RealTime IT News

BellSouth Denies NSA Involvement

We didn't do it, BellSouth said Monday, in response to claims it turned over customer calling records to the National Security Agency (NSA).

The company conducted an internal review to determine the facts in response to media reports that it provided massive amounts of customer calling information under a contract with the NSA, the company said in a statement.

"Based on our review to date, we have confirmed that no such contract exists and we have not provided bulk customer calling records to the NSA."

Last week, USA Today published a report claiming BellSouth and Verizon gave the NSA their customer calling records to help the agency build a massive database of American telephone traffic.

Previous reports have claimed AT&T has also cooperated with the NSA, providing not only customer calling records but also e-mail data.

Qwest is the only major U.S. phone company that has not been implicated in the allegations.

On Monday, the Mason Law Firm announced it was suing Verizon, AT&T and BellSouth on privacy grounds seeking at least $1,000 for each person whose information was compromised.

"The phone companies that participated in this surveillance program could be on the hook for billions of dollars in damages," Gary E. Mason said in a statement. "It appears that the telephone companies turned over millions of records and the privacy act provides for a minimum penalty of $1,000."

Verizon and AT&T have declined to comment on national security grounds. While not denying the existence of a domestic surveillance program, President Bush insisted last week his administration is not "mining or trolling through the personal lives of millions of innocent Americans."

BellSouth's denial came on the same day Democrat Michael Copps of the Federal Communications Commission (FCC) called for the agency to investigate the extent of the phone companies' collaboration with the NSA.

"There is no doubt that protecting the security of the American people is our government's No. 1 priority," Copps said in a statement. "But in a digital age where collecting, distributing and manipulating customers' personal information is as easy as a click of a button, the privacy of our citizens must still matter."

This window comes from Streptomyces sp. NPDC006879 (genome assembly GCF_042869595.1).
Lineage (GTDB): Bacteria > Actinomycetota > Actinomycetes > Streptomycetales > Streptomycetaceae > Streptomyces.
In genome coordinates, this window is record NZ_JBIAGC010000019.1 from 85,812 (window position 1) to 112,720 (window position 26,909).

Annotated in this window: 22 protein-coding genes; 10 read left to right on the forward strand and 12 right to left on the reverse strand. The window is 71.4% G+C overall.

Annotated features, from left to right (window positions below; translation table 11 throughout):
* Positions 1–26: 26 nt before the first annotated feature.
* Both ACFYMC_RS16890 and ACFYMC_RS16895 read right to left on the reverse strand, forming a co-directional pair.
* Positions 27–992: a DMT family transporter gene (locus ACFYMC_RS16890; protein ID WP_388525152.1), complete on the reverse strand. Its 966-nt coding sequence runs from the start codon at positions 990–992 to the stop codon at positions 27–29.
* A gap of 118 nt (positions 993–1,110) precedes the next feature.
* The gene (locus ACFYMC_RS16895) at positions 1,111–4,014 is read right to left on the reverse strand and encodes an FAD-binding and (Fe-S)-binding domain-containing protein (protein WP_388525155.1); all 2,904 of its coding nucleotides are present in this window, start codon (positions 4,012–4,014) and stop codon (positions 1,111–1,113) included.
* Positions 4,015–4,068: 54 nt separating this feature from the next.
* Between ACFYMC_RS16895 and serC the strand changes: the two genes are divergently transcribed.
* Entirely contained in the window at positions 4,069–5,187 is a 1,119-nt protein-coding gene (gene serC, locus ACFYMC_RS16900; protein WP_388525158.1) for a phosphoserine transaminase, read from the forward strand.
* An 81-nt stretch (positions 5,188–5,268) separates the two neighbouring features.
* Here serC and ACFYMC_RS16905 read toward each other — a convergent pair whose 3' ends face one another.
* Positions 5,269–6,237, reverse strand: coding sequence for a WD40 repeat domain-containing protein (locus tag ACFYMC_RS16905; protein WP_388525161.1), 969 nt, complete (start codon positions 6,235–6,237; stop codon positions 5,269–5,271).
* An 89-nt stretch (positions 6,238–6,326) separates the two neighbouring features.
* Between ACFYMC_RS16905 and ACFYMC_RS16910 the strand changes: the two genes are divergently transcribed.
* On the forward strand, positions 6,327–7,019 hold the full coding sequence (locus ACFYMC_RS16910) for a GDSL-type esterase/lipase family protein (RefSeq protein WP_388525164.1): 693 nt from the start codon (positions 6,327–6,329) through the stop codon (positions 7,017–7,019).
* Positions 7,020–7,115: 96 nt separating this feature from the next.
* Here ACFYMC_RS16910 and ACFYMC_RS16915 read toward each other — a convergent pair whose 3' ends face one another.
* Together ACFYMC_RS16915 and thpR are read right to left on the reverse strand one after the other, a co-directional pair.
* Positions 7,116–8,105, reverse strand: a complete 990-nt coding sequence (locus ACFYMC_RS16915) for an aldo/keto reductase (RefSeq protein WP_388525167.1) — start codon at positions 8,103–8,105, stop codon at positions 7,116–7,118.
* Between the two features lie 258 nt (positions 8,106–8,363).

In calling for an FCC probe to determine if phone companies are violating the Federal Communications Act by turning over customer calling records, Copps said, "We need to be certain that the companies over which the FCC has public interest oversight have not gone -- or been asked to go -- to a place where they should not be."

The various news reports of phone companies cooperating with the NSA in an alleged domestic spying program have prompted several class-action lawsuits against the phone companies.

Earlier this year, the Electronic Frontier Foundation (EFF) filed suit against AT&T claiming the telecommunications giant has given the NSA "secret direct access to the phone calls and e-mails going over its networks."

The Department of Justice (DoJ) is attempting to quash the lawsuit on national security grounds.

"The press has already widely reported on the illegal domestic surveillance that is the basis for our case. Allowing a court to determine whether AT&T broke the law would in no way harm national security," EFF Staff Attorney Kevin Bankston said in a statement.

"Indeed, our case is meant to protect Americans -- by requiring that the AT&T follow the law and protect its customers from unchecked spying into their personal communications."